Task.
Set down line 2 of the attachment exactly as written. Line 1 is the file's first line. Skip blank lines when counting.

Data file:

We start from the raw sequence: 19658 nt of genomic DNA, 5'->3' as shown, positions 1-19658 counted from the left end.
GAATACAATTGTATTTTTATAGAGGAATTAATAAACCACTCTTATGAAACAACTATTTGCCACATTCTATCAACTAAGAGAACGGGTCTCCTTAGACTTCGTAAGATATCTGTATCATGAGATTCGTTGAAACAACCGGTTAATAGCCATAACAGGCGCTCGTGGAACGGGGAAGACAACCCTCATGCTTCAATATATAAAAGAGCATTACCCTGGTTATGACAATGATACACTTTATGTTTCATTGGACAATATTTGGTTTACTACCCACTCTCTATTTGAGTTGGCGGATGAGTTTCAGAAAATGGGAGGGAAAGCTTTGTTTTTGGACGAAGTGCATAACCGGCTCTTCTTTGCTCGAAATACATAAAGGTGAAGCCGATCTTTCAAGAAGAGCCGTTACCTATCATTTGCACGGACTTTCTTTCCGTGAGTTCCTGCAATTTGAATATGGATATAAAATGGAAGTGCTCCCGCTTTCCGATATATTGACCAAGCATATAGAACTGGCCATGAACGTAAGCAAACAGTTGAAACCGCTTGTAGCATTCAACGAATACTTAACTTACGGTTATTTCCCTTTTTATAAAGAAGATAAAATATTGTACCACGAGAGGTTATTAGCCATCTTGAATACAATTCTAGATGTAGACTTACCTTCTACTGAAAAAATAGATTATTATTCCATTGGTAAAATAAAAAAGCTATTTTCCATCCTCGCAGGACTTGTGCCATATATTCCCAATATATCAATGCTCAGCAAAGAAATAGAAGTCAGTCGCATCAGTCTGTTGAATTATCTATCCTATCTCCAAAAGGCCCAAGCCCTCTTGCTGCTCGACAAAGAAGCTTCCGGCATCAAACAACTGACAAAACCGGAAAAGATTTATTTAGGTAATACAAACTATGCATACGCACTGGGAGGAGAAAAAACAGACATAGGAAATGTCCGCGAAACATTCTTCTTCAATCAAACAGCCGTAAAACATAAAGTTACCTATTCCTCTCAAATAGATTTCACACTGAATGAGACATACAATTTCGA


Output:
GAATACAATTGTATTTTTATAGAGGAATTAATAAACCACTCTTATGAAACAACTATTTGCCACATTCTATCAACTAAGAGAACGGGTCTCCTTAGACTTCGTAAGATATCTGTATCATGAGATTCGTTGAAACAACCGGTTAATAGCCATAACAGGCGCTCGTGGAACGGGGAAGACAACCCTCATGCTTCAATATATAAAAGAGCATTACCCTGGTTATGACAATGATACACTTTATGTTTCATTGGACAATATTTGGTTTACTACCCACTCTCTATTTGAGTTGGCGGATGAGTTTCAGAAAATGGGAGGGAAAGCTTTGTTTTTGGACGAAGTGCATAACCGGCTCTTCTTTGCTCGAAATACATAAAGGTGAAGCCGATCTTTCAAGAAGAGCCGTTACCTATCATTTGCACGGACTTTCTTTCCGTGAGTTCCTGCAATTTGAATATGGATATAAAATGGAAGTGCTCCCGCTTTCCGATATATTGACCAAGCATATAGAACTGGCCATGAACGTAAGCAAACAGTTGAAACCGCTTGTAGCATTCAACGAATACTTAACTTACGGTTATTTCCCTTTTTATAAAGAAGATAAAATATTGTACCACGAGAGGTTATTAGCCATCTTGAATACAATTCTAGATGTAGACTTACCTTCTACTGAAAAAATAGATTATTATTCCATTGGTAAAATAAAAAAGCTATTTTCCATCCTCGCAGGACTTGTGCCATATATTCCCAATATATCAATGCTCAGCAAAGAAATAGAAGTCAGTCGCATCAGTCTGTTGAATTATCTATCCTATCTCCAAAAGGCCCAAGCCCTCTTGCTGCTCGACAAAGAAGCTTCCGGCATCAAACAACTGACAAAACCGGAAAAGATTTATTTAGGTAATACAAACTATGCATACGCACTGGGAGGAGAAAAAACAGACATAGGAAATGTCCGCGAAACATTCTTCTTCAATCAAACAGCCGTAAAACATAAAGTTACCTATTCCTCTCAAATAGATTTCACACTGAATGAGACATACAATTTCGA